Consider well, and don’t ask the Lord to “cleanse the thoughts of your heart by the inspiration of His Holy Spirit,” and mean it, unless you are ready for something that will disrupt status quo. I’m not sure central Kentucky is ready for a bunch of folks who “perfectly love God and worthily magnify His Holy Name.” What might happen when we truly “bewail our manifold sins and wickedness” and begin to “evermore dwell in Christ and He in us”? Imagine the revolution that lies dormant in a community of folks who are truly “in love and charity with their neighbors and determined to live a new life, walking from henceforth in His Holy ways.” This is not historic preservation. These old words contain TNT.
Anglican Worship Explained–By Alice and Bethany!
I believe this will bless you. It did me.
E Pluribus Unum? Not hardly! We are not only disunited, it seems we live in different conceptual worlds, even while we occupy the same geographical space. We use the same language but the words have different meanings. We now come from a variety of “narratives,” “perspectives,” and interpretations of history.
For example, serious discussion of communism, or even socialism, as viable options for America is beyond the ability of Americans above a certain age to fathom.
Many pundits are observing the loss of the political and economic “middle,” that portion of America that provided a kind of buffer against extremes. But now our circles hardly overlap. No common ground. No place to start. We all have people in our lives with whom conversation beyond the most superficial pleasantries is now impossible, or dangerous.
Amid all this I was “woke” to a realization by an obscure blogger yesterday. I’ve been pondering it. See what you think.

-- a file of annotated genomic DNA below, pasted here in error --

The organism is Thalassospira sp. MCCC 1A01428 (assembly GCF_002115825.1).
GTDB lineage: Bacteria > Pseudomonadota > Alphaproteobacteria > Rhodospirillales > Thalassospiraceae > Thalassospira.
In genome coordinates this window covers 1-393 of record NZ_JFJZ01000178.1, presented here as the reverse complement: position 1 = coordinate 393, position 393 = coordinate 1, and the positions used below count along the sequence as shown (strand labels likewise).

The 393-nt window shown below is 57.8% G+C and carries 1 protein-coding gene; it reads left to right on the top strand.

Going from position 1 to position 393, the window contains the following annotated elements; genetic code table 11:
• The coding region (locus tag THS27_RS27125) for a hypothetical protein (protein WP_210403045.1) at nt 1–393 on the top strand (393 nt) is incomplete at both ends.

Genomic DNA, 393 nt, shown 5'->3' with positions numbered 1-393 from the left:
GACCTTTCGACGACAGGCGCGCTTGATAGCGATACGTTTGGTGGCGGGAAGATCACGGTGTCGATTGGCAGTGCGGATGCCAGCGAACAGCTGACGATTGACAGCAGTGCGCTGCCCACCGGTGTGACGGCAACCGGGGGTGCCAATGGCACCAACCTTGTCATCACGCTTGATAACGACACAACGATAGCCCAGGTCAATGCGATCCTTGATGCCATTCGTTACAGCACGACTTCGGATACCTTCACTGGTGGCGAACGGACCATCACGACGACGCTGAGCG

He said, socialism, communism and capitalism are essentially the same. What?! Yes, they are all fundamentally materialistic. That is, they are just different ways of managing stuff–material, money, and the means of producing it.
True, each of these models have underlying values, and, if pressed, adherents could find metaphysical (non-material) support for their positions. Some writers have suggested, for example, that communism is essentially a religion, not a political theory. While it is explicitly atheistic it has filled the void left by the removal of God. Critics of capitalism would point to the god of Mammon. Socialists might appeal to certain Biblical texts to affirm more equal distribution of wealth by the state. We do tend to “spiritualize” things we feel strongly about. But when called upon to do their daily work, each of these “big three” political/economic ideologies are, I agree, fundamentally materialistic.
That is not to say that they do not have non-material implications. We are material beings. Stuff matters to us. Money matters, especially to the degree that we sell our time, segments of our lives, to get it. We also often measure our worth as persons by what we earn, what we can buy, and what we can borrow– an 800 credit score! If you mess with our stuff, our money, you are messing with us–or so it seems.